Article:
Himmler canceled the meeting at the last minute, but Heydrich’s fiancée would not take no for an answer and ignored the message. She packed Heydrich’s suitcase and sent him to Munich. He met Eberstein at the railway station and was brought directly to Himmler who agreed to take the meeting after all. Himmler asked the interviewee to provide him with some ideas on how he would develop the intelligence service. Heydrich drew upon his love of detective and spy novels and, despite his lack of real-world experience in the field, he deeply impressed Himmler who reportedly hired him on the spot.

By the standards of the time, the monthly salary of 180 Reichsmarks (equivalent to $40 at the time) was low, but Heydrich accepted because von Osten’s family supported the party, the nature of the role appealed to him, and perhaps he realized that the group was on an upward curve. Within a year, his monthly salary increased to 290 Reichsmarks, and by 1938, he earned over 1,400 Reichsmarks a month which was a very high wage compared to the average.

Heydrich did not waste any time acclimating to his new role which he began on August 1, 1931. His office was at the Nazi Party HQ in Munich called Brown House. Within a few months, he had created a list of informants and spies. Heydrich loved gossip and kept folders of rumors and details of the sexual activities and private lives of leading Nazis with a view to using the information for blackmail purposes.

The Butcher of Prague: 7 Facts About the Life of Nazi Reinhard Heydrich
Reinhard Heydrich. Pinterest

4 -Rumors of Jewish Ancestry Led to a Near Miss but Heydrich Then Rapidly Rose Through the Ranks

Heydrich enjoyed a fast rise through the ranks of the Nazi Party as the SS Security Service was a success. He developed vast dossiers on individuals or groups that apparently posed a threat to Hitler and conducted internal investigations to find out everything he could on Nazi officers. Himmler rewarded Heydrich’s diligence by promoting him to SS Major in December 1931. By July 1932, he was an SS Colonel with solo control of the Security Service, and in March 1933, he became SS Brigadier General. It was an astonishingly rapid ascent as Heydrich hadn’t yet reached his 30th birthday.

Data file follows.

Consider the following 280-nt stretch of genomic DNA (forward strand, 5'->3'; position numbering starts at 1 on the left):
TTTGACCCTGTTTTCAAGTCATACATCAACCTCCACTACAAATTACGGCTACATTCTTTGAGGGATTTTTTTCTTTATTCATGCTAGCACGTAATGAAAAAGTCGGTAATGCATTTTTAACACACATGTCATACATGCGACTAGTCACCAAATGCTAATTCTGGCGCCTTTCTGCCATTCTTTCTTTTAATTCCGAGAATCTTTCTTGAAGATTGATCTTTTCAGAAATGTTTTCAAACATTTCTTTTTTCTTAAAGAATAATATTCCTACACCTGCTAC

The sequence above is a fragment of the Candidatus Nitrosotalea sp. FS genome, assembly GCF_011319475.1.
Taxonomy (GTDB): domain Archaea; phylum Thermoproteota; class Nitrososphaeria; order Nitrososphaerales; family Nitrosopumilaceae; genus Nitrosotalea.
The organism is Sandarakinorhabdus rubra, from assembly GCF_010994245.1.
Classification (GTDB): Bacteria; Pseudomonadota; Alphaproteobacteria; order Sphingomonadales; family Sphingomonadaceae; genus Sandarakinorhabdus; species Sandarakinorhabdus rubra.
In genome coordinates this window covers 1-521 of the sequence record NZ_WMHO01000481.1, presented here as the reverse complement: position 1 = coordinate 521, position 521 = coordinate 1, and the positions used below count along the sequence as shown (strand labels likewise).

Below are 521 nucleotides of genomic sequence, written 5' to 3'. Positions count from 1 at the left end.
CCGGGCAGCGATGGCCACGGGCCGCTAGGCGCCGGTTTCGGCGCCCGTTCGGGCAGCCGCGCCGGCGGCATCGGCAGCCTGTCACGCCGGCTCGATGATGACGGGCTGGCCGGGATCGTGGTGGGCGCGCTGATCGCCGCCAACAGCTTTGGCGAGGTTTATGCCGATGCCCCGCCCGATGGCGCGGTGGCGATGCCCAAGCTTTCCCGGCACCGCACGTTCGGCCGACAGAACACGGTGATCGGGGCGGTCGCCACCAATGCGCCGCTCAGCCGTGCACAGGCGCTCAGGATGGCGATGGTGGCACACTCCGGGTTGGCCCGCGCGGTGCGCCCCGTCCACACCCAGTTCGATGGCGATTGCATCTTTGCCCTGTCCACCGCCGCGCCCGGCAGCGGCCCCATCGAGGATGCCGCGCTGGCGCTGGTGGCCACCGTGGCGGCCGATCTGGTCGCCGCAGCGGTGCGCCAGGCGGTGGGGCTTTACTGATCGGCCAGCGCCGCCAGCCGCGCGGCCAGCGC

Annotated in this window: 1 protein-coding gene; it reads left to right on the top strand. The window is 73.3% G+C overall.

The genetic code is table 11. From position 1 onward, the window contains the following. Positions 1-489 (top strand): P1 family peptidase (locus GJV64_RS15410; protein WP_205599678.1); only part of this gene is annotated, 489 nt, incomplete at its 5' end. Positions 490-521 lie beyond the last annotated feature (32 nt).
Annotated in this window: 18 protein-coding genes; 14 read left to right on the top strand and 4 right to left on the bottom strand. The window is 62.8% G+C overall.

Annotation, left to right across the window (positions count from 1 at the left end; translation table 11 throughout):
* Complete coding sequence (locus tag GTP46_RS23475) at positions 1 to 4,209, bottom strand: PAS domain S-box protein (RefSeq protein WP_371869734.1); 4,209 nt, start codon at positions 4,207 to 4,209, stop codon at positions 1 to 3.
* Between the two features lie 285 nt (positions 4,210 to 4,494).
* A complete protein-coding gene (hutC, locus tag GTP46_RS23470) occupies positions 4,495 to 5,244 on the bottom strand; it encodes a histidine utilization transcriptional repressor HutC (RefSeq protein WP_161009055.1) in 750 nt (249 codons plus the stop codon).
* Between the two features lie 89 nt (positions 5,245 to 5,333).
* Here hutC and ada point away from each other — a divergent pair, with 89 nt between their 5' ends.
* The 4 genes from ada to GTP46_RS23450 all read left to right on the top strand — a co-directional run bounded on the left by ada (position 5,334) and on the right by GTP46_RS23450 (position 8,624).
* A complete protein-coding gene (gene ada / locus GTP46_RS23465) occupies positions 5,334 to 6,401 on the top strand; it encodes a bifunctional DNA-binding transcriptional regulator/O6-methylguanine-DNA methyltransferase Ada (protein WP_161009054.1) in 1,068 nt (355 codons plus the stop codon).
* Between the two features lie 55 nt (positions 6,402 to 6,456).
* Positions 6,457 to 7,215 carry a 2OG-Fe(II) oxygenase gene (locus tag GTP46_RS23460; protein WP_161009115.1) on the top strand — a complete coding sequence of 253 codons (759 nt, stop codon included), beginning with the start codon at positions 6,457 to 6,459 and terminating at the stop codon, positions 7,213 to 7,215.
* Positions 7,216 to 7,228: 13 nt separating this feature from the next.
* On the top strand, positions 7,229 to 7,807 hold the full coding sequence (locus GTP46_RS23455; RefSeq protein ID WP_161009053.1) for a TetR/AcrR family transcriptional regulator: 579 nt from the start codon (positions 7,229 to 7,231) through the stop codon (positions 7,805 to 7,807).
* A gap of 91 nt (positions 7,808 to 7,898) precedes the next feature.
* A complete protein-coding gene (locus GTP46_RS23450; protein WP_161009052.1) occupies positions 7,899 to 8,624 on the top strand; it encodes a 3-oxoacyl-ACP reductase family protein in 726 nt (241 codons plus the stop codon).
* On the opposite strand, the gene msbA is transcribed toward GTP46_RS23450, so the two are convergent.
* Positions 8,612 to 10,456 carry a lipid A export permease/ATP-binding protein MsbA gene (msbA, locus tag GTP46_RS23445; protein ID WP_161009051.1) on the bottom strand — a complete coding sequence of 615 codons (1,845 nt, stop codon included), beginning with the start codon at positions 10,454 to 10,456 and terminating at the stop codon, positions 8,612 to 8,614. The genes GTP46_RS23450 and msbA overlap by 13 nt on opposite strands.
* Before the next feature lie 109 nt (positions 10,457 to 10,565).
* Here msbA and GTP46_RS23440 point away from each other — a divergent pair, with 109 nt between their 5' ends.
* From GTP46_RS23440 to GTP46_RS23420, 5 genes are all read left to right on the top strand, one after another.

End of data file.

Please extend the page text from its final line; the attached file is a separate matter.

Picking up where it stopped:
However, it all nearly fell apart as he was continually plagued by rumors of his Jewish ancestry on his father’s side of the family. His grandmother on his father’s side was married for a second time to a man with a Jewish sounding name. His enemies took advantage by spreading the rumors. Wilhelm Canaris claimed he had documentation that proved Heydrich had Jewish heritage but never produced it.

At one point, Himmler considered kicking him out of the party. Hitler was impressed by Heydrich and told Himmler that it was best to keep the services of “a highly gifted and dangerous young man” who would be “eternally grateful” for being retained and “would obey blindly.”

Nonetheless, Heydrich was haunted by the constant rumors and consequently developed a hatred of Jews. He was also a deeply insecure person prone to bouts of self-loathing. On one occasion after returning home drunk, he saw his reflection in the mirror, shot it twice and uttered the phrase “filthy Jew.” Whatever anger he had towards himself, Heydrich took it out on others in the most brutal fashion.

The Butcher of Prague: 7 Facts About the Life of Nazi Reinhard Heydrich
Reinhard Heydrich with Carl Hermann Frank. War Relics

5 – He Helped Set Up Concentration Camps & Planned the Night of the Long Knives

Once the Nazis seized power in January 1933, they wasted no time in eliminating enemies. Along with Himmler, Heydrich oversaw the arrest of thousands of Communists, priests, trade unionists and anyone else who opposed the party. Soon, there wasn’t enough space in prison, so the Nazis set up a concentration camp at Dachau near Munich; it was designed for political prisoners.

The gates of the camp became famed for the phrase ‘work sets you free’ and the inmates were subjected to torture with many of them executed. The Nazis soon opened other camps at Lichtenburg, Sachsenhausen, and Buchenwald. Although Himmler became the leader of the newly formed Gestapo in April 1934, Heydrich was the main man as far as planning was concerned.

In June 1934, the duo, along with Hermann Goering, spread false rumors that the head of the SA, Ernst Rohm, was planning to take control of the Reich with his four million storm troopers. In an act of violence known as The Night of the Long Knives, Rohm and numerous SA leaders were murdered on the orders of Hitler and Heydrich had the job of drawing up the list of those to be killed. After the death of Rohm, the SS replaced the SA regarding influence.

Heydrich used his organizational skills to ensure the Olympic Games in Berlin in 1936 ran smoothly. By June 1936, Himmler had control of all Germany’s police forces and was effectively the second most powerful man in the Reich behind Hitler; Heydrich was probably number three. In 1937, the Gestapo had unlimited powers of arrest, and even the ‘crime’ of making a joke against the Nazis was punishable by a spell in a concentration camp.

The SD and Gestapo used blackmail, extortion, torture, and murder to destroy anti-Nazi sentiment and increase Heydrich’s personal power. He was now feared throughout Germany. Heydrich was very much a ‘behind the scenes’ operator and had no real friends. He forced SS men to come drinking and partying with him, and if a woman refused his advances, they could expect a visit from the Gestapo.